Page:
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Footwear recommendations: Mist Trail & onwards

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Footwear recommendations: Mist Trail & onwards
June 21, 2011 11:11PM
I hiked up to Vernal Falls this weekend and very much enjoyed it except for getting my trail-running shoes wet as I ascended the Mist Trail. I took 30 minutes to dry-off at the top but my shoes and socks remained damp. The descent via the John Muir trail wasn't the most comfortable.

I'd like to do the hike again and continue to Nevada Falls. Can anyone recommend better footwear for this hike? Perhaps something that can dry-off quickly yet still provide enough comfort for the hike past Vernal Falls? I'm considering water-shoes by New Balance, Salomon and even the Vibram Five-Fingers.

Or maybe I should just wear trekking sandals for the Mist Trail ascent and pack light hiking shoes for when I get up to Vernal Falls?
Re: Footwear recommendations: Mist Trail & onwards
June 21, 2011 11:38PM
We hiked it Thursday last week, got soaked and like you dried off as best we could on top of Vernal. We did go all the way to Nevada and down the JMT. My socks never did dry out completely. If I were to do it again, I would wear my Tevas for the wet part, keeping my hiking shoes (low tops) in my pack with my socks to keep them dry.
avatar Re: Footwear recommendations: Mist Trail & onwards
June 22, 2011 04:14AM
Any standard waterproofed hiking boot or shoe with gaiters (commercial or homemade) to protect the socks while traversing the wet areas.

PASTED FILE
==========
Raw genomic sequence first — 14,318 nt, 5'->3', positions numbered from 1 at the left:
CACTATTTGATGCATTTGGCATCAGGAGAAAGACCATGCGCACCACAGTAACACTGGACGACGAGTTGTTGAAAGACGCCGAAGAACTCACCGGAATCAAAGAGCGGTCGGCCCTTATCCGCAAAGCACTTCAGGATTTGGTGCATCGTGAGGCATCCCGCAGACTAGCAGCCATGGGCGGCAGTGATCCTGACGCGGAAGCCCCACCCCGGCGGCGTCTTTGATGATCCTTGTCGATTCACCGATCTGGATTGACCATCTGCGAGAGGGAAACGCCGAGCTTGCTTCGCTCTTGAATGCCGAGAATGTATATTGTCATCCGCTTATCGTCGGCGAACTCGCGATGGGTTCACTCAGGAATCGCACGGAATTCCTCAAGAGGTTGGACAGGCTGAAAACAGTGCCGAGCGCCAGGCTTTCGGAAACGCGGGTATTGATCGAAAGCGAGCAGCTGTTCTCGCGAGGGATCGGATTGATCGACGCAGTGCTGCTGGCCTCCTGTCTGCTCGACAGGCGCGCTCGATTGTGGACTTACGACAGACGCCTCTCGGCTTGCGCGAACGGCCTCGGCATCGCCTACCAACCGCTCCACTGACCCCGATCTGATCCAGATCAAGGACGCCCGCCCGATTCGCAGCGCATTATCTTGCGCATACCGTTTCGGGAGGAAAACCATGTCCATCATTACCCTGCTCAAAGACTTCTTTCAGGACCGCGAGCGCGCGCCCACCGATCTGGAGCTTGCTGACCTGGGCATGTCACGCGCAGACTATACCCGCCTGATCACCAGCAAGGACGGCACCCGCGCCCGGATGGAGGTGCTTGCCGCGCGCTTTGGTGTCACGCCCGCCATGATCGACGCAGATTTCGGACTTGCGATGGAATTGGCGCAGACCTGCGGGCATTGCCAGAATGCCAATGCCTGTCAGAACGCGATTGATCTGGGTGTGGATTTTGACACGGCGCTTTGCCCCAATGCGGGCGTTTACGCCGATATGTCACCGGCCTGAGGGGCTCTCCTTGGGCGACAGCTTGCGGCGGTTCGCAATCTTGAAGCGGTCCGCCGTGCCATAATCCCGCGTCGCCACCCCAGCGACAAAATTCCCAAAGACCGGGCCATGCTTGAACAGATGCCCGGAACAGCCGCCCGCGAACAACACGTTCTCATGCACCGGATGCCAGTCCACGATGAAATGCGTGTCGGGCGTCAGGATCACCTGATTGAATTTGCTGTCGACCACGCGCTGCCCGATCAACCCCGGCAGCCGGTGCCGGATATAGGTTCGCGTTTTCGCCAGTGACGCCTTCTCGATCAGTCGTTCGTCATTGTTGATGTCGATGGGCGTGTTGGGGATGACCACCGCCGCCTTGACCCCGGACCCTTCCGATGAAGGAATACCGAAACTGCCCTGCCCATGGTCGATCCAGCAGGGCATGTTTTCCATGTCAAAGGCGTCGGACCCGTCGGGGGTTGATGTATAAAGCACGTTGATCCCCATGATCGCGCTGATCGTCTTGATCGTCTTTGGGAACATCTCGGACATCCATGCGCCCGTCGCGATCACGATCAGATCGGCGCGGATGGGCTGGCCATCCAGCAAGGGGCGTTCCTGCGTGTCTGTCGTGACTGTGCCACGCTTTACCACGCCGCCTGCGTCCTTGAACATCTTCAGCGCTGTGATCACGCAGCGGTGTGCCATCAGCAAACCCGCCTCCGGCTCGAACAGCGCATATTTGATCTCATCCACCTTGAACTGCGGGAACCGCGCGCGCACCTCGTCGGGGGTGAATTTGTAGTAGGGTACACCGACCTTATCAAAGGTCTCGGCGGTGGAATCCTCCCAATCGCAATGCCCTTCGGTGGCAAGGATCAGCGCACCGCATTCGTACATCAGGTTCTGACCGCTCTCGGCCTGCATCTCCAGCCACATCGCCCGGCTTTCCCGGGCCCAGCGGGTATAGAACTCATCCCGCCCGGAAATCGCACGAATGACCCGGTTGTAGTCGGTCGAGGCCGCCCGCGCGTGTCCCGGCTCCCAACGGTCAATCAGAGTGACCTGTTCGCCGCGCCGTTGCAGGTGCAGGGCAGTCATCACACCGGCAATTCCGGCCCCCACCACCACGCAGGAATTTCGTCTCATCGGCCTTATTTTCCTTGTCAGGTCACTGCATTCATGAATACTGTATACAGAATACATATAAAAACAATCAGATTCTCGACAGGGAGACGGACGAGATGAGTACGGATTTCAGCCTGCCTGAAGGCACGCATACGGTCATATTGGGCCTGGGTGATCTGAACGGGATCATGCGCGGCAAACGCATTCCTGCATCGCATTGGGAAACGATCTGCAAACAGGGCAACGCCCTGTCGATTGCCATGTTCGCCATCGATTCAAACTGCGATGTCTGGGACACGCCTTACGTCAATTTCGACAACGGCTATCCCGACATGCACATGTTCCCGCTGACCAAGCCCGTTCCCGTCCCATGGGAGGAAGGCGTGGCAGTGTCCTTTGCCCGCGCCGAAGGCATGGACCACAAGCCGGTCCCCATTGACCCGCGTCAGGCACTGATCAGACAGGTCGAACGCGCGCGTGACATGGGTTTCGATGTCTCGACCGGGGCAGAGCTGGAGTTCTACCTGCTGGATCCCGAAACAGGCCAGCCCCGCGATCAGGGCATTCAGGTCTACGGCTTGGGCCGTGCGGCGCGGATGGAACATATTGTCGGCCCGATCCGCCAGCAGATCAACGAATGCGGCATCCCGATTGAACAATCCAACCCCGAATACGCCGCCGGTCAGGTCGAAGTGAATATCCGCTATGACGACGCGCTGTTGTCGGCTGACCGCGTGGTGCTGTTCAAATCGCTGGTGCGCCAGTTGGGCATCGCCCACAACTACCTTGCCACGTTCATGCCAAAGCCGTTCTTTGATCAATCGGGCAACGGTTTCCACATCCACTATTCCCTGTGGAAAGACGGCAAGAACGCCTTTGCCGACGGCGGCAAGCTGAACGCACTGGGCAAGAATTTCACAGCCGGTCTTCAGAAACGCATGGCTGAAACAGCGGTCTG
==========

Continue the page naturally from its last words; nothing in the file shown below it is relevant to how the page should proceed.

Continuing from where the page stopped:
Edited 2 time(s). Last edit at 06/22/2011 05:10AM by szalkowski.
Re: Footwear recommendations: Mist Trail & onwards
June 22, 2011 03:32PM
Why so worried about wet feet? I've hiked for miles with wet feet. The problems start when you have friction plus wetness, which gives you blisters, which means you need shoes that fit better.

If you don't want wet feet take water shoes, or a spare pair of socks and shoes, for the wet parts of the trail.

For very cold wading I have switched to goretex socks to wear while using my trail runners - no need to buy goretex shoes that will lose their waterproofness in no time, thanks to all the miles I put on them. I can take the goretex off again when it's not needed. Generally, it's not. Foot fungus does not need the additional help of a shoe that won't dry out quickly. I had to use a blow dryer to dry out the last pair of goretex shoes after a wet trip - they only work if your socks don't wick the wet down into them, and you're not wading in water over the tops!

Edited 1 time(s). Last edit at 06/22/2011 03:34PM by AlmostThere.
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